“We are, of course, creatures who if left to ourselves, would promote ourselves without any reference to God or preference for Him. It is easy for us to jump head first and head strong into what we perceive to be important activity for Him without taking time with Him. Our silent and disguised rebellion articulates with decisions and actions a life that would seemingly repel us from the still small voice desiring to dictate his will.” – Dad
This morning dad began texting me some thoughts that were circling his head – some regarding his life and some in regard to mine. I have always felt that my father would make an amazing professor and an even better author. The words written above rang true enough to me this morning.
We don’t often view ambition or promotion as an evil or rebellious thing. We are inundated with the general population’s view of personal ambition as a good thing without little consideration to God’s ambition for humanity. There is a great deal of danger that comes with selfish ambition. It promotes the prosperity of self over the health of others. What matters is not the spiritual condition of those around us but instead how we can benefit from their spiritual condition.
In the gospel of John, Jesus is recorded saying, “I do not accept glory from human beings, but I know you. I know that you do not have the love of God in your hearts. I have come in my Father’s name, and you do not accept me; but if someone else comes in his own name, you will accept him. How can you believe since you accept glory from one another but do not seek the glory that comes from the only God?” – John 5:41-44
Jesus makes a distinct and fascinating correlation between self-promotion and the God’s love. It would appear that as we long to promote ourselves we may find ourselves in a loveless relationship with God. A relationship that values the praise of others over the declarations of God.
Love for God results in us bearing a towel to serve, not a sword to slay. Selfish ambition can discard the towel as a useless weapon and instead pick up the arsenal of personal preference, armed to the teeth with every strategy bent on transmitting the image of self promotion and aggressive independence.
Sometimes it’s the head strong and head first that find themselves arriving at their desired destination the quickest… though that destination may not always be found in Christ.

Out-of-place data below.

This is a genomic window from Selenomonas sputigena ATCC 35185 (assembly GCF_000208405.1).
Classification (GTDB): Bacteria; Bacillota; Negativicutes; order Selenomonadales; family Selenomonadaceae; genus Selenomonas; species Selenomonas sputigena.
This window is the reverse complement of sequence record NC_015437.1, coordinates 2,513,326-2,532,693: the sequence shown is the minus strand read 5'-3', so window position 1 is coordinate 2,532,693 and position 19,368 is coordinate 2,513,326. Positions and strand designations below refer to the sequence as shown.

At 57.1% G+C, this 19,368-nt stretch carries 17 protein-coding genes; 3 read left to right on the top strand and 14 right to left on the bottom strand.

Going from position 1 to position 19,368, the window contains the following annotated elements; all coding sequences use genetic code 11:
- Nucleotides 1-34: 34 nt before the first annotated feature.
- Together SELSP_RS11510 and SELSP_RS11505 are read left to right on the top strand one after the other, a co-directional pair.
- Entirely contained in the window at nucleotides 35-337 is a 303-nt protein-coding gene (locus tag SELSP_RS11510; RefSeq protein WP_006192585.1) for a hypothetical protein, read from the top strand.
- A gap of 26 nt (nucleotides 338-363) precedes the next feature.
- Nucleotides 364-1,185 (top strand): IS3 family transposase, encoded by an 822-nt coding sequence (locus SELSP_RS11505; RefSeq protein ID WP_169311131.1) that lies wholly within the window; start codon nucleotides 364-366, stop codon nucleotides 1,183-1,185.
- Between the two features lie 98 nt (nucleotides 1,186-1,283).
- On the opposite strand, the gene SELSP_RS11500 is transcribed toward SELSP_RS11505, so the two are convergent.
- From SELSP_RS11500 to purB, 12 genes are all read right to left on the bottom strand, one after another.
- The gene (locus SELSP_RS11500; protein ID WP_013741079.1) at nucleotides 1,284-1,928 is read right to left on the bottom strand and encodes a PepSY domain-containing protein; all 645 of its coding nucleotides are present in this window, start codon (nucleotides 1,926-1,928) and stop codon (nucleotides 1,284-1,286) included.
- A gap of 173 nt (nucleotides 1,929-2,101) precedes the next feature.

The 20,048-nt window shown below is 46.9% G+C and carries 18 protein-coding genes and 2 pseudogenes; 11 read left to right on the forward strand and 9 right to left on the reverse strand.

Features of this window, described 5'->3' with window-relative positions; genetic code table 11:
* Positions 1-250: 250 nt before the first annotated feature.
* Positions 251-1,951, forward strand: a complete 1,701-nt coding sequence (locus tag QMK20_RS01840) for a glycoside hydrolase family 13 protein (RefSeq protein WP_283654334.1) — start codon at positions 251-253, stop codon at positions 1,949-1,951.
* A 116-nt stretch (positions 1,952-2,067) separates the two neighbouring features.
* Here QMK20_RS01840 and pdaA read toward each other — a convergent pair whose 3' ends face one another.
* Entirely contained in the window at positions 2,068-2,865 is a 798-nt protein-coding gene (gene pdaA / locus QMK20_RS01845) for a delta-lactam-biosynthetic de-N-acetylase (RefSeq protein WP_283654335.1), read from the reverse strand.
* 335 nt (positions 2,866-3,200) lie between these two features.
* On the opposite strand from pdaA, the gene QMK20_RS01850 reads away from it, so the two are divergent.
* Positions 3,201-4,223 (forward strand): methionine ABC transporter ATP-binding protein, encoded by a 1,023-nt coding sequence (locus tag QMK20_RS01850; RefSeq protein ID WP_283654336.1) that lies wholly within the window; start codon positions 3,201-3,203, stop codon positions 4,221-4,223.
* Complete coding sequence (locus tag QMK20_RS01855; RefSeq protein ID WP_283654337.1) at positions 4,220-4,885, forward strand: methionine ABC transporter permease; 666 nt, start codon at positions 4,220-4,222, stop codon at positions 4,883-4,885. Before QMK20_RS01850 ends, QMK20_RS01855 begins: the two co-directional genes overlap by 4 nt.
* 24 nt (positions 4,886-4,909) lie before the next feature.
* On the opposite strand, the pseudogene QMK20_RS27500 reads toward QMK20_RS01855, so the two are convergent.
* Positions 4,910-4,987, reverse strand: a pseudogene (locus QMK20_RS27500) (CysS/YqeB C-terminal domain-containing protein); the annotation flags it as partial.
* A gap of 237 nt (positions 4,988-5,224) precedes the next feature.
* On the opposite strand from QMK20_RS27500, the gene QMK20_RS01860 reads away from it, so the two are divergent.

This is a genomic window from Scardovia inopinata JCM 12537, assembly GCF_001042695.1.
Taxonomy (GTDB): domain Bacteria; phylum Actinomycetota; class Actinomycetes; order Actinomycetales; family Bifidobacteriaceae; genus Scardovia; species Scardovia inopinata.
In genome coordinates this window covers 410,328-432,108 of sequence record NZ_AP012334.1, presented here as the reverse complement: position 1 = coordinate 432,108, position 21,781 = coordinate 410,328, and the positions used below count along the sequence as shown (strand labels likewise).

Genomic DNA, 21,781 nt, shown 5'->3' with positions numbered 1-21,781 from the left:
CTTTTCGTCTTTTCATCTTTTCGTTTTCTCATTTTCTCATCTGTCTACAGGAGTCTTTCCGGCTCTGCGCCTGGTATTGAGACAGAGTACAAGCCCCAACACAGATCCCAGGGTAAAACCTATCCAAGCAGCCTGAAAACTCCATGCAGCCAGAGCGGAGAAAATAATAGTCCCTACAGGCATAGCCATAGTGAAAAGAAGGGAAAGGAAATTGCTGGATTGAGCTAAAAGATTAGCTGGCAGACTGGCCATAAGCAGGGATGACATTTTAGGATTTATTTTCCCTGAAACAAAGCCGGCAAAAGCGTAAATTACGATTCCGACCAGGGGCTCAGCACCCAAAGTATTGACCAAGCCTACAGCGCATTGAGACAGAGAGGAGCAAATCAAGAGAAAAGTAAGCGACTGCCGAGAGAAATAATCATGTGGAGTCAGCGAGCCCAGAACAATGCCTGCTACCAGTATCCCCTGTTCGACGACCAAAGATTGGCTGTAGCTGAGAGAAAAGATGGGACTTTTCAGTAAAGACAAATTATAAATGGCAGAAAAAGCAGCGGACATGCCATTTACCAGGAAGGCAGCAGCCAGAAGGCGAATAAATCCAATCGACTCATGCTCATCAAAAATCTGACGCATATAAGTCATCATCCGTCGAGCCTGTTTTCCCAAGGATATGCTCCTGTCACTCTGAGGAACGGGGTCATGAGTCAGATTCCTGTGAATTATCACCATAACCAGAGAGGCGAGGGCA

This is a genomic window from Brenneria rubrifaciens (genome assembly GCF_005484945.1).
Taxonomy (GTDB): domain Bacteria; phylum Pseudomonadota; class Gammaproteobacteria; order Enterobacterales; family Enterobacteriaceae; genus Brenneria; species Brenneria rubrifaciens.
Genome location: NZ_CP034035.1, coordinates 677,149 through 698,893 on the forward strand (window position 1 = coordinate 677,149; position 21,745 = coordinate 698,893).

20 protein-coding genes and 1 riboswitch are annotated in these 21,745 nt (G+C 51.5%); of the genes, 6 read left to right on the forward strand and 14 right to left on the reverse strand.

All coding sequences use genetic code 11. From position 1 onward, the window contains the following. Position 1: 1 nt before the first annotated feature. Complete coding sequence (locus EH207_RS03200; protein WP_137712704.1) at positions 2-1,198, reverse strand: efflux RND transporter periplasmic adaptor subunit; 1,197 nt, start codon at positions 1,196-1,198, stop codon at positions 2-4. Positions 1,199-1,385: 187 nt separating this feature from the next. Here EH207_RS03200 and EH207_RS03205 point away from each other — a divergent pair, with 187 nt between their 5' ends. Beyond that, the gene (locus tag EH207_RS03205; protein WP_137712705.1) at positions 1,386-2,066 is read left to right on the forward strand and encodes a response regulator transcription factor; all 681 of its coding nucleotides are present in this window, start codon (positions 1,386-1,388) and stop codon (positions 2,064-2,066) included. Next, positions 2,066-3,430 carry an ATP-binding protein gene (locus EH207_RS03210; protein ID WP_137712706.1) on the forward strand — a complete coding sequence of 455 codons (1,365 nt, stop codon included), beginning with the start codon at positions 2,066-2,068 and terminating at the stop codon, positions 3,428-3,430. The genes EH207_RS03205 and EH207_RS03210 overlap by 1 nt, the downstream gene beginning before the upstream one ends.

So what questions can we ask to ensure that our ambitions line up with God? What actions, true and right actions, can we instill to ensure that we find ourselves embracing and encouraging God’s ambitions for humanity?
1. Does this decision exalt Christ?
In the desire to achieve we toss our relational scraps to Christ as if her were a beggar and would be lucky to dine off of our leftovers. Whatever action you’re about to do, whatever scheme is in your mind, does it exalt the compassionate and redemptive person of Christ or does it exalt your brand?
2. Does this action draw others to His Kingdom?
When others see you do they see the drawbridge firmly closed and the moat filled with flesh-eating alligators or do they see an open invitation to the greatest party known to man? If our actions repel people from relationship, chances are we are acting selfishly. If they draw people to a relationship with God because they see Christ in us, then chances are we are acting generously.
3. Will I regret this decision in the future?
You may not believe in regret, you may not think about regret, but at the end of our lives when we stand before our God I firmly believe that we will experience regret. Those moments we didn’t listen to his voice, those moments when we allowed the common sense of others allow the divine sense of God. When we see people lost and broken and in need of a savior but turn a blind eye to their plight, the holiness of God will surely bring to mind our shortcomings. So before you move, ask yourself, is this something I could potentially regret?
Obviously, this can go two ways. We can also regret the things we don’t do when God clearly saying GO! You may have been there as well. I wish I had listened to the Lord and acted in obedience to the Holy Spirit.
Remember, each of us are called to carry the cross of Christ, but we must carry it His way.